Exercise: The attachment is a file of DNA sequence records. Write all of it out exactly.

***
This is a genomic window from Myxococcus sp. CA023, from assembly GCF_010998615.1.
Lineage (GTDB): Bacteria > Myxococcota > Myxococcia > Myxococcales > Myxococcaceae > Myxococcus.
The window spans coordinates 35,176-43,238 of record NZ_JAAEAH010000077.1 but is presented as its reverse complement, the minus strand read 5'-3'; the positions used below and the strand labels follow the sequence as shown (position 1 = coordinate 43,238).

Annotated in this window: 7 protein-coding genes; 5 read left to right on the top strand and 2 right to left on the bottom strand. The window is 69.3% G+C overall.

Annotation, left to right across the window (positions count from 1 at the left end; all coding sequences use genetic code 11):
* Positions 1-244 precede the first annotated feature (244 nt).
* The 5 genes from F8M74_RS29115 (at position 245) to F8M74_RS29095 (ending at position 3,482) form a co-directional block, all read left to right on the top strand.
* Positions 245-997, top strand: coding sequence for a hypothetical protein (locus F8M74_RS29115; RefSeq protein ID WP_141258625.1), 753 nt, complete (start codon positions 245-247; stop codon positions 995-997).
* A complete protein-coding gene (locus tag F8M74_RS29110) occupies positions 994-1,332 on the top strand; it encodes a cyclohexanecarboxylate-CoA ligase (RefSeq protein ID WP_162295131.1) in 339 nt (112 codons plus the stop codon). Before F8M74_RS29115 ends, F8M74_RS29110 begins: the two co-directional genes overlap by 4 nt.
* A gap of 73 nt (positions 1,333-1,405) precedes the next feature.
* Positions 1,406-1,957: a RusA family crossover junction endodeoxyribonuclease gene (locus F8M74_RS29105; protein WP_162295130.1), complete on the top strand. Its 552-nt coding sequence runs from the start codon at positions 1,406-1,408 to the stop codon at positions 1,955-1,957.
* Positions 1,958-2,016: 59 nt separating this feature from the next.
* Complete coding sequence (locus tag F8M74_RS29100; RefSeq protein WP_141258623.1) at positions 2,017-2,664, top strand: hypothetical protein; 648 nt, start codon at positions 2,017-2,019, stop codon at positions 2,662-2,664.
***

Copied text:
This is a genomic window from Myxococcus sp. CA023, from assembly GCF_010998615.1.
Lineage (GTDB): Bacteria > Myxococcota > Myxococcia > Myxococcales > Myxococcaceae > Myxococcus.
The window spans coordinates 35,176-43,238 of record NZ_JAAEAH010000077.1 but is presented as its reverse complement, the minus strand read 5'-3'; the positions used below and the strand labels follow the sequence as shown (position 1 = coordinate 43,238).

Annotated in this window: 7 protein-coding genes; 5 read left to right on the top strand and 2 right to left on the bottom strand. The window is 69.3% G+C overall.

Annotation, left to right across the window (positions count from 1 at the left end; all coding sequences use genetic code 11):
* Positions 1-244 precede the first annotated feature (244 nt).
* The 5 genes from F8M74_RS29115 (at position 245) to F8M74_RS29095 (ending at position 3,482) form a co-directional block, all read left to right on the top strand.
* Positions 245-997, top strand: coding sequence for a hypothetical protein (locus F8M74_RS29115; RefSeq protein ID WP_141258625.1), 753 nt, complete (start codon positions 245-247; stop codon positions 995-997).
* A complete protein-coding gene (locus tag F8M74_RS29110) occupies positions 994-1,332 on the top strand; it encodes a cyclohexanecarboxylate-CoA ligase (RefSeq protein ID WP_162295131.1) in 339 nt (112 codons plus the stop codon). Before F8M74_RS29115 ends, F8M74_RS29110 begins: the two co-directional genes overlap by 4 nt.
* A gap of 73 nt (positions 1,333-1,405) precedes the next feature.
* Positions 1,406-1,957: a RusA family crossover junction endodeoxyribonuclease gene (locus F8M74_RS29105; protein WP_162295130.1), complete on the top strand. Its 552-nt coding sequence runs from the start codon at positions 1,406-1,408 to the stop codon at positions 1,955-1,957.
* Positions 1,958-2,016: 59 nt separating this feature from the next.
* Complete coding sequence (locus tag F8M74_RS29100; RefSeq protein WP_141258623.1) at positions 2,017-2,664, top strand: hypothetical protein; 648 nt, start codon at positions 2,017-2,019, stop codon at positions 2,662-2,664.